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If you create more than one thread it will run on the next available processor. You don't have to do anything outside of writing multi threaded code. If you write an app that starts 4 threads on a quad core processor the threads will share the four cores. If you run it on a dual core two will run at a time and switch off with one of the other threads that are waiting to run. If you run a program with two threads on a quad core only half the processors will be used.

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Quote:
Original post by Renegader_bj
Thanks for the answers guys! Know I finally also understand why some functions have to be manualy locked. So one more thing: if you're running a dual or quad-core processor, how do you access the separate cores to create a multi-threaded game? Sorry if that question isn't clear, I can't think of another way to say it.


If you mean 'how to start the threads', well this mainly depend on which language are you using. Most modern language (Java and .net like C#, but also Python and so on) expose libraries to handle threads. Google for java and threads for examples.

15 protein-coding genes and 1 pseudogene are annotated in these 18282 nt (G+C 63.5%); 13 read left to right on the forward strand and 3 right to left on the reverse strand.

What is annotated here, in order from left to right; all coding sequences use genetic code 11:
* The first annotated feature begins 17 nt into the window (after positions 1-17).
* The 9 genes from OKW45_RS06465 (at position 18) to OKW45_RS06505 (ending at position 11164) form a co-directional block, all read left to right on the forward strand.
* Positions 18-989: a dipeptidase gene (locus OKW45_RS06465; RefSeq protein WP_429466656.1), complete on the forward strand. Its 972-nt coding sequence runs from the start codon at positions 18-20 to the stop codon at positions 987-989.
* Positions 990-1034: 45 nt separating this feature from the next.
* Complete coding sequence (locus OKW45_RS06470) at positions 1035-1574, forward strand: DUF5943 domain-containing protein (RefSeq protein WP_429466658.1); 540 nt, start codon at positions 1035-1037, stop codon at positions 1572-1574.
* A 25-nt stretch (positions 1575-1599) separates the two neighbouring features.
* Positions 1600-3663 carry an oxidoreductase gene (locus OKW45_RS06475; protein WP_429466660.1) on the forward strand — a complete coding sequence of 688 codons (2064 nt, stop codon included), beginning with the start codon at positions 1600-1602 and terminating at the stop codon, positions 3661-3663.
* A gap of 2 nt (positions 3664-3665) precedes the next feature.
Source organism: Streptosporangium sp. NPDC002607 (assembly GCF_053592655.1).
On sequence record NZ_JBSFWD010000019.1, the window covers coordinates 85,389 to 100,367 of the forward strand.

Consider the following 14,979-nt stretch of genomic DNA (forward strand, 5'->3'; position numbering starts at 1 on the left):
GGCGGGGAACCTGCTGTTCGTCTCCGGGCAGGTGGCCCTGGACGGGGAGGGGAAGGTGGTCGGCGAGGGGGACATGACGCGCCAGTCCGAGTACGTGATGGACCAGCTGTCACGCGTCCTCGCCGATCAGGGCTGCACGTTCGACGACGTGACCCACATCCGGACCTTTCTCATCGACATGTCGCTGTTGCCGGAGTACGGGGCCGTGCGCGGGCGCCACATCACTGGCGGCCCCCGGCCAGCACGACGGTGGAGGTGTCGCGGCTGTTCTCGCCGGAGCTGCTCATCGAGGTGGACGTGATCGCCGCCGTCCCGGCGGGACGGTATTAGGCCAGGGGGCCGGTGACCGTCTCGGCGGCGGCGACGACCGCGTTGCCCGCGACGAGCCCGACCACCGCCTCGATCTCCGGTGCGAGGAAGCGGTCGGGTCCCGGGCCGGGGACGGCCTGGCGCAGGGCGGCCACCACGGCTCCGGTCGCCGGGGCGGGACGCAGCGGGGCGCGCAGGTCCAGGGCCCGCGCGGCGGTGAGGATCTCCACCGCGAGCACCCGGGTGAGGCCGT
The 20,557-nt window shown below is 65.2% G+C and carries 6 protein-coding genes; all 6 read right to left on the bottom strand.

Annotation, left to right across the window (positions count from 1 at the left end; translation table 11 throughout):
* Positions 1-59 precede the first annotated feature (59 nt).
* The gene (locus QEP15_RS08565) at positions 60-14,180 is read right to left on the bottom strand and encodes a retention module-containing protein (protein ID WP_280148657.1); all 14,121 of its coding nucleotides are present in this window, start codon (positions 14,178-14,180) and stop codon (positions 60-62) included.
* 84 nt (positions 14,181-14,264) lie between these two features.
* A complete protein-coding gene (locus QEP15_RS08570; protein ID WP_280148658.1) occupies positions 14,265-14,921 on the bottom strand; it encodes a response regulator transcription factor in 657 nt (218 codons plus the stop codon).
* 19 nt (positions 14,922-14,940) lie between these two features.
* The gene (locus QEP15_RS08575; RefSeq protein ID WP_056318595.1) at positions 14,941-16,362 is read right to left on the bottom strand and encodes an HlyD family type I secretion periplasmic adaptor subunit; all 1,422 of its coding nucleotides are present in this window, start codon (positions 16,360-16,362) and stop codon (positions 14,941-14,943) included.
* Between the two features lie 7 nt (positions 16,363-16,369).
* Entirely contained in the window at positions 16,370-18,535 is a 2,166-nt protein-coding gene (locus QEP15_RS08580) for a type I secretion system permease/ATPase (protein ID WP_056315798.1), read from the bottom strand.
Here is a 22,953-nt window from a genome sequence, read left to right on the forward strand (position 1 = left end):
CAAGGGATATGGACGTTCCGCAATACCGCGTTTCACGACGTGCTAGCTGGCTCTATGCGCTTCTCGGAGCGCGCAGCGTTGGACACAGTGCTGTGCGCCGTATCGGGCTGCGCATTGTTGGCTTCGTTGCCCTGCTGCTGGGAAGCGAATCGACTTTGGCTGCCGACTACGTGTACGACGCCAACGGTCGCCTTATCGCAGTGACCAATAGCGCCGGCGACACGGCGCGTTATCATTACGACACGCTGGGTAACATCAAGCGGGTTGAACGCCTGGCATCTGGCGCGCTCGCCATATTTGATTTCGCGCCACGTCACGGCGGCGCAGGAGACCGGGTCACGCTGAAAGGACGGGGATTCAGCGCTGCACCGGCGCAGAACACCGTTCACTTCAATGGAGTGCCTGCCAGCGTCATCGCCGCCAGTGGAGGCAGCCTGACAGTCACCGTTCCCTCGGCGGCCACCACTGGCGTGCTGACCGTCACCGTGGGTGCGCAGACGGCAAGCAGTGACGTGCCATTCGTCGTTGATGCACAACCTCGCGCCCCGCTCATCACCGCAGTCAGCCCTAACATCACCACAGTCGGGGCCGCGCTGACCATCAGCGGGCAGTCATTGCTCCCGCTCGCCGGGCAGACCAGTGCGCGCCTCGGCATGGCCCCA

C++ doesn't support threads natively, but external libraries exists to accomplish the task: if you are interested, google for boost:thread and OpenMP. The first is a free library that gives you all the tools you need to create multithreading applications, while OpenMP is a standard that must be supported by the compiler (both Microsoft Visual C++ an gcc support it) that consists in a few instruction to make the compiler able to split the code into multiple theads (i.e. making a for loop able to execute on more thread in the same time: if the cicles are not correlated, then you can speed up it execution by n times, with n the number of cores of your CPU)...